Top 5 Things to Know in the Market on Friday, July 31st

(C) Reuters.

By Geoffrey Smith

Investing.com — Big Tech blows past expectations, but Alphabet (NASDAQ:GOOGL) is hit by lower ad spending. It’s Big Oil’s turn to report next. Europe follows the U.S. in reporting horrific, if historic, GDP data for the second quarter, and the dollar hits a two-year low as confidence in the U.S. recovery falters. Here’s what you need to know in financial markets on Friday, July 31st.

1. ‘It’s Big Tech’s world and everyone else is paying rent’

A day after telling U.S. lawmakers that they weren’t rampant monopolists, and on a day when the U.S. economy confirmed its biggest contraction since records began, Big Tech issued a round of results that showed them making money like never before.

Apple (NASDAQ:AAPL), Facebook (NASDAQ:FB) and, most of all, Amazon (NASDAQ:AMZN) blew past expectations for the three months to June. Only Alphabet’s (NASDAQ:GOOG) results contained any hint that there was a pandemic going on, its quarterly revenue declining for the first time ever as advertisers pared back their budgets.

“Right now, it’s big tech’s world and everyone else is paying rent,” said Wedbush analyst Dan Ives.

That reality may result in some more urgent questioning from the next Congress, which may want to schedule further antitrust hearings for the day AFTER their earnings, rather than the day before.

2. Europe’s 2Q GDP was even worse

It’s Europe’s turn to parade the awfulness of the second quarter of 2020. Eurozone GDP contracted by 12.1% in the three months through June, more than the 11.2% expected and considerably more than the 9.5% drop in absolute terms recorded by the U.S. on Thursday.

The starkest decline was in Spain, where GDP fell by 18.5%, while France contracted by 13.8% and Italy by a surprisingly mild 12.4%. Italy had had the worst outbreak in all of Europe, concentrated in its most economically important region, Lombardy. However, it had also gone into lockdown first, creating a lower base at the end of the first quarter.

However, German retail sales and French consumer spending data for June both beat expectations handsomely, underlining how the economy had already started to rebound by the end of the quarter.

3. Stocks set to open higher; Nasdaq shines

U.S. stocks are set to open mostly higher, with Nasdaq futures naturally outperforming on the back of the Big Tech earnings after the close on Thursday.

By 6:40 AM ET (1040 GMT), the US 30 Futures contract was up 52 points or 0.2%, while the US 500 Futures contract was up 0.2% and the Nasdaq 100 futures contract was up 0.9%

In addition to earnings from Big Oil (see below) there’ll also be updates from Merck, AbbVie (NYSE:ABBV), Charter Communications , Colgate-Palmolive and Caterpillar ahead of the opening bell Friday, with the last of these likely to draw particular attention, given its status as a bellwether for business activity.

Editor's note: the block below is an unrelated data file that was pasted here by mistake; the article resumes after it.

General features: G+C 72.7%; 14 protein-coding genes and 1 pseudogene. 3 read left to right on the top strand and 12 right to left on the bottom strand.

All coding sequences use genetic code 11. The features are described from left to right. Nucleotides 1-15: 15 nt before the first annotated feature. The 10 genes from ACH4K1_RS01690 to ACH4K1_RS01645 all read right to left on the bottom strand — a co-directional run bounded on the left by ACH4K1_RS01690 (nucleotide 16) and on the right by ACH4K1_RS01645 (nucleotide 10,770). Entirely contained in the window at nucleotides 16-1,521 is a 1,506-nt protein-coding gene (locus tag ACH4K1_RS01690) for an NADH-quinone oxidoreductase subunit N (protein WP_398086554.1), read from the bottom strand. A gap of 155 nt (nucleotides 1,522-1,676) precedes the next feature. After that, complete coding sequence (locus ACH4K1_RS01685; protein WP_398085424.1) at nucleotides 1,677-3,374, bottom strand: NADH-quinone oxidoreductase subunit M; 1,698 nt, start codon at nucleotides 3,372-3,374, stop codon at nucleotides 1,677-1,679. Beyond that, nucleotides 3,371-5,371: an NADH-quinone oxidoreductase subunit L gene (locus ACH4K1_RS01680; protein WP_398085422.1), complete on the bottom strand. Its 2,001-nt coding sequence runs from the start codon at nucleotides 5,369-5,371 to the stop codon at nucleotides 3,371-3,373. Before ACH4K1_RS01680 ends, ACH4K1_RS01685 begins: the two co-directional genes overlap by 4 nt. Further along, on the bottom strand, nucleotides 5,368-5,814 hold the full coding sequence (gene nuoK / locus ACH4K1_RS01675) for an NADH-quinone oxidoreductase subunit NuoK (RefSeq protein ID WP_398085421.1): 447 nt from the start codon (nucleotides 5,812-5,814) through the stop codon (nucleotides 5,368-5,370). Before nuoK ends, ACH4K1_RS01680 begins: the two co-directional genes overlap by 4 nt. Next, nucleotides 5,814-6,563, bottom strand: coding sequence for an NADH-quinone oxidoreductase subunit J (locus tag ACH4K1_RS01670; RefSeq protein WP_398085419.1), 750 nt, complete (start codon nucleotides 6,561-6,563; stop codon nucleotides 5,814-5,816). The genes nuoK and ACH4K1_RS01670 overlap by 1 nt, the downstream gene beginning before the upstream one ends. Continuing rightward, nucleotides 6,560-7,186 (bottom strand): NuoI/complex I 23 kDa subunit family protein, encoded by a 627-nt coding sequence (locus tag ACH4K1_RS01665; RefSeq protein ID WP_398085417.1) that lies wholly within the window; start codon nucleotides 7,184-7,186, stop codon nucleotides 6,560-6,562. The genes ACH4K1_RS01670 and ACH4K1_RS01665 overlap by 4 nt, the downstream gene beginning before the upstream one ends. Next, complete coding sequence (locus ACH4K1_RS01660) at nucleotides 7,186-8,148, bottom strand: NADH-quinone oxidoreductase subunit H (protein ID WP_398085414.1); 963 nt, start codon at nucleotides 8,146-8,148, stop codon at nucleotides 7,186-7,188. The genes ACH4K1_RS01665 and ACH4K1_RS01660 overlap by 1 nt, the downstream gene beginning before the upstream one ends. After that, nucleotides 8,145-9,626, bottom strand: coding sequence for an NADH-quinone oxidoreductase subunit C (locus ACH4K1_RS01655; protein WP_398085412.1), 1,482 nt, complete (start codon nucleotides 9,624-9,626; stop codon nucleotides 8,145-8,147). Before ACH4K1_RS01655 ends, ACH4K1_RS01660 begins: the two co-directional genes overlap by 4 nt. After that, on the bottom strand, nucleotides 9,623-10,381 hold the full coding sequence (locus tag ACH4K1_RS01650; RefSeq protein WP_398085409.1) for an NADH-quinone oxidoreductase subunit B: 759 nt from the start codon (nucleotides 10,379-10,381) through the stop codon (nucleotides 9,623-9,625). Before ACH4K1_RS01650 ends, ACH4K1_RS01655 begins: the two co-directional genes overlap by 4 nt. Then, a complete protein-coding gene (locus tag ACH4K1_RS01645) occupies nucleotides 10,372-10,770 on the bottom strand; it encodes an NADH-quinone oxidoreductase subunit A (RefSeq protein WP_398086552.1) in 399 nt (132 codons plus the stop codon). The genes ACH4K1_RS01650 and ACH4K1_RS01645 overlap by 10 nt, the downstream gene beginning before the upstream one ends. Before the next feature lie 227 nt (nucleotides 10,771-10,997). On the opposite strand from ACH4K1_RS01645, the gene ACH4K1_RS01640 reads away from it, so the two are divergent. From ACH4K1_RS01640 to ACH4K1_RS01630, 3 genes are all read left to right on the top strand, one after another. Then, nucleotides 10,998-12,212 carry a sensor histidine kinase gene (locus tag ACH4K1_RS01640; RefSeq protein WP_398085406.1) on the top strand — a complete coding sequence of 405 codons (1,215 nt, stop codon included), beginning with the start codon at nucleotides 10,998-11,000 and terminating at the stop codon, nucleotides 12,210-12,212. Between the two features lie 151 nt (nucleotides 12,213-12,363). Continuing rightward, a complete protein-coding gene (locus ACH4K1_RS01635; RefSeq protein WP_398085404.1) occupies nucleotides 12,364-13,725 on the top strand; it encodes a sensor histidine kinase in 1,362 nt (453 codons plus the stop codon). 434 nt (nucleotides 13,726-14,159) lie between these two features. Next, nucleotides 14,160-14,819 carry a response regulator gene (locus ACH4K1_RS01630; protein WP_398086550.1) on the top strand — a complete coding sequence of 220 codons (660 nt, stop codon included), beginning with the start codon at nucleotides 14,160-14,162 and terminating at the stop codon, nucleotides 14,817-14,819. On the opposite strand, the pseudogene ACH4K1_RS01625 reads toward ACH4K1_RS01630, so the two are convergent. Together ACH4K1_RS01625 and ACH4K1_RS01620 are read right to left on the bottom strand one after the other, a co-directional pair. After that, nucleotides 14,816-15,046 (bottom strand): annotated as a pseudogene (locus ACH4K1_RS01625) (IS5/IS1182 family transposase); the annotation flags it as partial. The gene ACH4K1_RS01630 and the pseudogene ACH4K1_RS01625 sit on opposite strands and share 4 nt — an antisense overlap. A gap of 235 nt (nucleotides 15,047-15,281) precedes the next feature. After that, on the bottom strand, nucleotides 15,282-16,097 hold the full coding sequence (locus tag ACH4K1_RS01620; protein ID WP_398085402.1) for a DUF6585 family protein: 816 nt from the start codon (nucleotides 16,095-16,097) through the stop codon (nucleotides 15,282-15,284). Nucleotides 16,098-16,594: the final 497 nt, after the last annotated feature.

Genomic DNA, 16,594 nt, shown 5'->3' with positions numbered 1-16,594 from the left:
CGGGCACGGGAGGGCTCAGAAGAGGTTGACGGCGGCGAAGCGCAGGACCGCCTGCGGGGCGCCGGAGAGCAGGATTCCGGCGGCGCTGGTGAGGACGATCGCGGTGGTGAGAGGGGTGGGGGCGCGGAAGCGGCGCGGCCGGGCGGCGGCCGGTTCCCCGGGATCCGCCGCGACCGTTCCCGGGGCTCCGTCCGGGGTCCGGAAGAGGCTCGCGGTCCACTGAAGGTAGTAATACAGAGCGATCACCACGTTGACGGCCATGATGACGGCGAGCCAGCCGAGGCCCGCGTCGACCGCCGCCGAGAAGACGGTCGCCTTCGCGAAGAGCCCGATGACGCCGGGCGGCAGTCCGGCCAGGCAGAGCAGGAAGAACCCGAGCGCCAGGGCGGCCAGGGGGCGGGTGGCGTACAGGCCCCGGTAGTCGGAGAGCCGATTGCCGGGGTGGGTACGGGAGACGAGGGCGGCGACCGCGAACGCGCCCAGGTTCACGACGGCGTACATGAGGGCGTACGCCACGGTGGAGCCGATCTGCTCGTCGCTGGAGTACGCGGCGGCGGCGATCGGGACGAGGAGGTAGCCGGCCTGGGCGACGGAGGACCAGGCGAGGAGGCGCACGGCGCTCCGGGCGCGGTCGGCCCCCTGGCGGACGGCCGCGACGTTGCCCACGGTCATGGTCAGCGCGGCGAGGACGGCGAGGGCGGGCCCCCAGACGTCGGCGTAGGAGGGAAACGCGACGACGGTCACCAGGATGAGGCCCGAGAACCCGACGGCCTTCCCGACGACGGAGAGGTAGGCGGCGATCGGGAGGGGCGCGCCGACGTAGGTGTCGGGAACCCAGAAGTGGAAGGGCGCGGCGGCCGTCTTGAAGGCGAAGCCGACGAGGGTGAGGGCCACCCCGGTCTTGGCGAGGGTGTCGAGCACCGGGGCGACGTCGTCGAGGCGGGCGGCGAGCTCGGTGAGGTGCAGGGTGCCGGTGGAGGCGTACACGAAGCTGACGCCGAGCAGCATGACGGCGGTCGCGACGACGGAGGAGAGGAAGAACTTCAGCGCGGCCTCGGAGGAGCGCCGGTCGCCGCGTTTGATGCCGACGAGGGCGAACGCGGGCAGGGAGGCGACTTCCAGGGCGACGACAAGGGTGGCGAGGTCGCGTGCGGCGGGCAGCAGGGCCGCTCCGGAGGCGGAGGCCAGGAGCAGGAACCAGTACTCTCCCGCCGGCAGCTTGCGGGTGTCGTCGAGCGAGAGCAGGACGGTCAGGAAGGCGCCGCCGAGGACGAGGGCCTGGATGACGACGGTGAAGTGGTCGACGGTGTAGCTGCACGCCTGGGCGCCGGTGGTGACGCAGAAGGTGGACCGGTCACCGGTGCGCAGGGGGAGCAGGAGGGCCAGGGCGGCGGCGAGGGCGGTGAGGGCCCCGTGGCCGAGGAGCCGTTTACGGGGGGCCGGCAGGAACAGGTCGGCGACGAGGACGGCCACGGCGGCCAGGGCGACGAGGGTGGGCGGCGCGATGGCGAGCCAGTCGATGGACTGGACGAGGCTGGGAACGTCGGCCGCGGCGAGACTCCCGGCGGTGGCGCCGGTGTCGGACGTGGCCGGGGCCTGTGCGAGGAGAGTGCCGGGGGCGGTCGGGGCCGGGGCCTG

4. Dollar hits lowest since May 2018 on recovery fears

The dollar fell to its lowest level since May 2018 as confidence in the U.S.’s ability to bounce back from the pandemic lockdowns weakened further.

By 6:40 AM, the Dollar Index, which tracks the greenback against a basket of six developed-market currencies, was down 0.2% at 92.852, having earlier hit a low of 92.717.

The failure of lawmakers to reach an agreement on the next package of stimulus measures means that there will definitely be a gap in the payment of enhanced unemployment benefits, according to White House chief of staff Mark Meadows.

That threatens not only to hit actual levels of spending by some 30 million people claiming those benefits, but also raise the fear of future unemployment among those who still have a job, making them less inclined to spend.

While the Covid-19 virus has shown signs of plateauing in the south and west in recent days, White House Task Force Coordinator Deborah Birx warned on Thursday that it is spreading more broadly across the Midwest, due largely to travel since lockdowns were eased.

5. After Big Tech comes Big Oil

Exxon Mobil (NYSE:XOM) and Chevron (NYSE:CVX) will both report earnings for the quarter in which oil prices briefly turned negative.

Both are expected to swing to net losses after already flagging their intention to make massive write-downs of certain asset values, reflecting expectations that oil prices will stay lower for longer than previously though.

ConocoPhilips, the nation’s third-largest producer, said on Thursday it lost over $1 billion in the quarter due to lower prices and output, but added that it had expected to be back at full production by September.

U.S. crude futures were up 0.4% at $40.09 a barrel, while the international benchmark Brent was up 0.3% at $43.38 a barrel

Top 5 Things to Know in the Market on Friday, July 31st

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